Last fall I was amazed by the autumn foliage. It was an especially vivid season, and also Henry David Thoreau’s essay, “Autumnal Tints,” had inspired me to seek out the colors. This year the foliage has been somewhat muted. A disappointment? — only if you must have big bright shapes. Lean to focus and there’s always something to observe. I’ve found when seen up close a single maple leaf fills the field of vision, just the same as the forest from a distance.
With September’s Grid looking pretty sparsely populated (only 4 of 35 peaks complete), there would be a lot to do this month. To get the work off to a quick start, I hatched a plan for a night hike, which would entail driving up to the Catskills after work on the evening of August 31st, with the goal of climbing two peaks during the early morning hours of September 1st. Night hiking is not my preferred mode of operation, but it’s something I’ve done on occasion when commitments take up the daylight hours. The next day being the Friday before a holiday weekend, hopefully things would be quiet at work.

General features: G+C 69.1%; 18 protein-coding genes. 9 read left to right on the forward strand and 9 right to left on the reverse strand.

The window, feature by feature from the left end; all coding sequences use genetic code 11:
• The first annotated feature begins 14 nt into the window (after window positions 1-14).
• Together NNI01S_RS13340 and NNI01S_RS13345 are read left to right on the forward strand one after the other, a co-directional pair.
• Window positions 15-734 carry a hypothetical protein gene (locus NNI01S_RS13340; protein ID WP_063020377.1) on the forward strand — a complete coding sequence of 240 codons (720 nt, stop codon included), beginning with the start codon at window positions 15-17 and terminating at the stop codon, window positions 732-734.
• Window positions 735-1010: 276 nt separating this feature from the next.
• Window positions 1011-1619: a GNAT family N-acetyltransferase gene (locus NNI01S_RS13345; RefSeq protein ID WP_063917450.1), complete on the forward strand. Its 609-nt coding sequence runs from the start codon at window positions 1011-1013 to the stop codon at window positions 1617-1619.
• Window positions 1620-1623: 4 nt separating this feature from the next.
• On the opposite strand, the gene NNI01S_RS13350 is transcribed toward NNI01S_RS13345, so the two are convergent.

Half-way through July, and I’ve completed just over half of the Catskill high peaks, many at night due to limited windows of opportunity during the day, but the rest of the month is tighter, and time is running out. The Grid has become a burden, and I feel a little like Sisyphus, doomed to push a rock up the mountain only to see it rolling back down again. But without burdens, life would be unbearably light, which is why Camus wrote that one must imagine Sisyphus happy.
Without enough time to write full articles on each climb, here are some notes from recent hikes, mostly for my own purposes in keeping track of the Grid Experience:
(Please vote in the poll at the end of the post!)
With inclement weather in the forecast, another barefoot hike in the mountains might’ve seemed a questionable proposition. But I had become determined to conquer all 35 of the Catskills’ highest peaks — and with six down so far, I had set my sights this weekend on completing four more — and then growing ambitious and impatient, imagined climbing six or even eight. But upon reaching the trailhead on a very grey afternoon, the car’s thermometer read 45 F, and it was raining. For a system still acclimatized to summer, this would be a shock.